Part 2

With more and more musicians creating than ever and more and more of these creations being released, what does this mean for you as an artist in terms of originality? What are some of the areas where you currently see the greatest potential for originality and who are some of the artists and communities that you find inspiring in this regard?

There are probably 50 times more producers compared to 10 or 15 years ago, it doesn’t mean that there is more quality, in fact it’s the opposite. That huge amount of music available on the market simply means you need to deal with 50 times more crap than before. It’s not an easy task anymore. Technology has given the opportunity to anybody to create music and to create a label, which is good because sometimes I find gems coming from nowhere, but it also means that you need to literally put your hands into shit in order to find gold.

How strictly do you separate improvising and composing?

Those 2 words are melted into one for me. You need improvisation during the composition process because it’s a good way to develop new ideas on the fly. When I start a track I usually have a loop of 4, 8 or 16 bars and  lay down new ideas on top of that loop.

How do you see the relationship between sound, space and composition and what are some of your strategies and approaches of working with them? 

In my opinion, everything is melted into one here too. When I compose I am more like an antenna, trying to listen to my brain; a sound calls another sound, an idea calls another idea, and I try to grab those ideas/sounds, place them into space and compose something that sounds good to my ears. 

What's your perspective on the relationship between music  and other forms of art – painting, video art and cinema, for example – and for you and your work, how does music relate to other senses than hearing alone?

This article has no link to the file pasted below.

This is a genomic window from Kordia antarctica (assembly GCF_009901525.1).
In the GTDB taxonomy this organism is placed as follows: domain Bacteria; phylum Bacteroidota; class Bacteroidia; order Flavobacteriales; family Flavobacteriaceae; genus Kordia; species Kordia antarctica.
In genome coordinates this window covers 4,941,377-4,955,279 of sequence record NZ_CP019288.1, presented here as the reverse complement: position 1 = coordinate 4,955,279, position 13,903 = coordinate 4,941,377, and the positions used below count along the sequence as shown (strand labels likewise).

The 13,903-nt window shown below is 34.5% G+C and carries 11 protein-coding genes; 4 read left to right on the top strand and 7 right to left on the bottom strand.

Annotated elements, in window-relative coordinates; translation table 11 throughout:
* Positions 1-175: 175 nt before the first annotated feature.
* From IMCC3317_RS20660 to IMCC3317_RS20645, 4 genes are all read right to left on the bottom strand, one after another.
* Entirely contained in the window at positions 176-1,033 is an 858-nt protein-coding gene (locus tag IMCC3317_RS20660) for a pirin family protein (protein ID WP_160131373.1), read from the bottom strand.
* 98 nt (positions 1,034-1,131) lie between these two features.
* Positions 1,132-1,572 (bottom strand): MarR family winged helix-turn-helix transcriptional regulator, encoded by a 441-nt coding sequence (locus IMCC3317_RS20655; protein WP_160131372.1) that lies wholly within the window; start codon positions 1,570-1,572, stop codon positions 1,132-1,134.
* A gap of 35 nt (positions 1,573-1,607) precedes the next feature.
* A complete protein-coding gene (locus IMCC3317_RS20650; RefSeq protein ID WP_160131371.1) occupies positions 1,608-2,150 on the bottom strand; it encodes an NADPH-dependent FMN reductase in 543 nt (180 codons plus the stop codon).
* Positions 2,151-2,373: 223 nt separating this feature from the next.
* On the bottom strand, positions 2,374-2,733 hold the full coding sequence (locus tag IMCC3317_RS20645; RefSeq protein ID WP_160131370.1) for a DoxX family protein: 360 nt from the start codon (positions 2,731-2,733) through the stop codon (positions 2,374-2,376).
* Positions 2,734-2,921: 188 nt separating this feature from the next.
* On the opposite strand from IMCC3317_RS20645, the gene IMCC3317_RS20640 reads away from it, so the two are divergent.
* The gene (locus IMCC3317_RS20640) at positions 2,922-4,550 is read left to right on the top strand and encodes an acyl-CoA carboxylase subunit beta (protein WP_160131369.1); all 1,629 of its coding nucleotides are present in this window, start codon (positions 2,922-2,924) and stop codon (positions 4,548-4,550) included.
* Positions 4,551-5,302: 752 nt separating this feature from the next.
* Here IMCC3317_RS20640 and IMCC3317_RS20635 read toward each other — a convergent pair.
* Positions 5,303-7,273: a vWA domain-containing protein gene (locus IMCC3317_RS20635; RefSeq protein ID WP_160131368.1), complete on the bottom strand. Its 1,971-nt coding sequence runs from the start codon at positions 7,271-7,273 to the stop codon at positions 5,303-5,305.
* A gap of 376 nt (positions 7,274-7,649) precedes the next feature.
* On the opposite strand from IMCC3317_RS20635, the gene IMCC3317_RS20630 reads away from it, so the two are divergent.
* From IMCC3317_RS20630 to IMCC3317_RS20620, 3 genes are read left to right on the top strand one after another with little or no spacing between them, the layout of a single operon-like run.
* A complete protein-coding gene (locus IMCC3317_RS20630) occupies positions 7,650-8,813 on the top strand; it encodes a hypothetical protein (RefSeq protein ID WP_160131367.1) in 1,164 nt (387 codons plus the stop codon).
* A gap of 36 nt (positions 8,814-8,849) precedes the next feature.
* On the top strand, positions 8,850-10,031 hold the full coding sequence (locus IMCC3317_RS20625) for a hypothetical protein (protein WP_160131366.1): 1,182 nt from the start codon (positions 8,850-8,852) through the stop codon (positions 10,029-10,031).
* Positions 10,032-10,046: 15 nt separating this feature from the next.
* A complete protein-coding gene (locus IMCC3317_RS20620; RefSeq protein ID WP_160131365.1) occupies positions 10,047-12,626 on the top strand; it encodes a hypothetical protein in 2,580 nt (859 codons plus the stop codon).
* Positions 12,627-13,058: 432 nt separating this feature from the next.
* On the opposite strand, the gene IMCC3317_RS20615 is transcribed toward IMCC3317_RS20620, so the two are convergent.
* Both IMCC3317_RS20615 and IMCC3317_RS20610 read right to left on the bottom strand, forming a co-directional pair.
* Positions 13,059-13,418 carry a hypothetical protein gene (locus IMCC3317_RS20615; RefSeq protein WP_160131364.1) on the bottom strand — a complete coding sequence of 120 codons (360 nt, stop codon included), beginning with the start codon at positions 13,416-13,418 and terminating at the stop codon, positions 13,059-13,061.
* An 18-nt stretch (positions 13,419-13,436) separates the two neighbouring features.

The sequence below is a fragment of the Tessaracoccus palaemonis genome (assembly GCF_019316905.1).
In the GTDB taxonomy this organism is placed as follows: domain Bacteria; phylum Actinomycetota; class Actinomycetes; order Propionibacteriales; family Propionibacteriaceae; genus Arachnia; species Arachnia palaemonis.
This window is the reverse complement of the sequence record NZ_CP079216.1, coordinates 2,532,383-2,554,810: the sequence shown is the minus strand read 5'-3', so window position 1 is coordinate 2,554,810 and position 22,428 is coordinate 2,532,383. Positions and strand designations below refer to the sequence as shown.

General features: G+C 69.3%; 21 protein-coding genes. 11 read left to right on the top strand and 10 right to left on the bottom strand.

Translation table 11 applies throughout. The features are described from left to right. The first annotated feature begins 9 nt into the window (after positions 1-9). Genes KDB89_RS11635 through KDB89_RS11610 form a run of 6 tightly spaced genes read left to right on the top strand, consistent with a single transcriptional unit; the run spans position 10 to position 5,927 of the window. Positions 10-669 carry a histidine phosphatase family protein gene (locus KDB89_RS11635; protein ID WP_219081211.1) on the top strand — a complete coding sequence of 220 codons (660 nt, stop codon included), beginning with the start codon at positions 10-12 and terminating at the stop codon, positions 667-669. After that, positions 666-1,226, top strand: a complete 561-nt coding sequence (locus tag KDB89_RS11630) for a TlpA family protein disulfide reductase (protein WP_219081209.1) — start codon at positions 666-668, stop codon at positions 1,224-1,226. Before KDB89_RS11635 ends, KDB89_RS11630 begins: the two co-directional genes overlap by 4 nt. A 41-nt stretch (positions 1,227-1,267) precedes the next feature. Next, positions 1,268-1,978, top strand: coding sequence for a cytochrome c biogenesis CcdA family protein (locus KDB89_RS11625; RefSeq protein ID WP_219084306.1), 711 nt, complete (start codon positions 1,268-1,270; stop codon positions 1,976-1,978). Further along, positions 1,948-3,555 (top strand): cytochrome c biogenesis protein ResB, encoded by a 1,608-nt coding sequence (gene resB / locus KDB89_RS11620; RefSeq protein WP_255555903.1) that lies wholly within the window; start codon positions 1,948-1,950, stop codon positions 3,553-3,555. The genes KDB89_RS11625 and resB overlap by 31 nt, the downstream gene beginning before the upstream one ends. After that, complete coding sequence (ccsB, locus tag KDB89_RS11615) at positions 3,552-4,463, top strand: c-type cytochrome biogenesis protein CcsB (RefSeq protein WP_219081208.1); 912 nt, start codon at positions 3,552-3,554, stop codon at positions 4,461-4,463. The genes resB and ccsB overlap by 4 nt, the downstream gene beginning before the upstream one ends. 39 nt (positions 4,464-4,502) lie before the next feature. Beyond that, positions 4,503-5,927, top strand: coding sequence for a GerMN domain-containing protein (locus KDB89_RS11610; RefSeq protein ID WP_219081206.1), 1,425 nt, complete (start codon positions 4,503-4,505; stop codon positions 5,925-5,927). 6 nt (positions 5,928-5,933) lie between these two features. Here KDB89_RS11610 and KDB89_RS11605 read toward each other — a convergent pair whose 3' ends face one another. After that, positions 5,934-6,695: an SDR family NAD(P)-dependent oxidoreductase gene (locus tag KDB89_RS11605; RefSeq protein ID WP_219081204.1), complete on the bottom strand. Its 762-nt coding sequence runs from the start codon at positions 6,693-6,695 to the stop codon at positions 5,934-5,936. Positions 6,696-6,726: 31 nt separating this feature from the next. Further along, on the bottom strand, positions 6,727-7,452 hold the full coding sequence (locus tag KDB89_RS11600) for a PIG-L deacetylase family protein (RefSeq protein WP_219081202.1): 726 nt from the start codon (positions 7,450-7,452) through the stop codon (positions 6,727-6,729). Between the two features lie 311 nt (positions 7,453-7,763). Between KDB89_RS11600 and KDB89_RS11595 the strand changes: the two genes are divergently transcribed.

I've already worked on a movie soundtrack where the goal of music is to emphasize the feelings on the screen, so for me there is a direct relation between ear and eye. Music is not only related to my ears, but also to my brain, that’s probably why I get shivers and goose bumps. When I hear a sound, it automatically creates a shape in my mind, or sometimes an object, or even an animal… for example some certain white noise FX coupled with a fast LFO can have the mental representation of an insect; don’t ask me why!

What's your view on the role and function of music as well as the (e.g. political/social/creative) tasks of artists today - and how do you try to meet these goals in your work?

My music always has the goal to make people dance, a kind of catalyst to seduction. Sometimes I feel weird that people are looking at me when I DJ, because for me they are supposed to hear and dance and seduce people around them. So to answer your question my music definitely has a social goal. I have a kind of old school approach, electronic music is described as repetitive music, the loop is supposed to create a state of trance, like African percussions use to, the goal is to create a unity of the crowd.

Listening is also an active, rather than just a passive process. How do you see the role of the listener in the musical communication process?

It’s totally related to the previous question, passive listening is for the living room, on your own. Active listening is for the dancefloor, and when we mention the dancefloor, we really talk about dancing, and dancing is part of the seduction process. That’s mainly why I try to play for the girls, because once you have all the girls on the dancefloor, you automatically get all the boys too. That’s my goal when I DJ and for me that’s the key of a successful night.

Reaching audiences usually involves reaching out to the press and possibly working with a PR company. What's your perspective on the promo system? In which way do music journalism and PR companies change the way music is perceived by the public?

PR is made to target and reach a better and wider audience in order to maximise the chances to be heard by a bigger number of people. It can be assimilated to marketing. I don’t think it changes the way the music is perceived by the public, I think it just gives a chance for more people to listen to new music.

Do you have a musical vision that you haven't been able to realise for technical or financial reasons – or an idea of what music itself could be beyond its current form? 

I still have some difficulties to translate my ideas into sounds, but the more I work the easier it is… but like the phrase 'beauty is in the eye of the beholder', I think music has the form of its listener.

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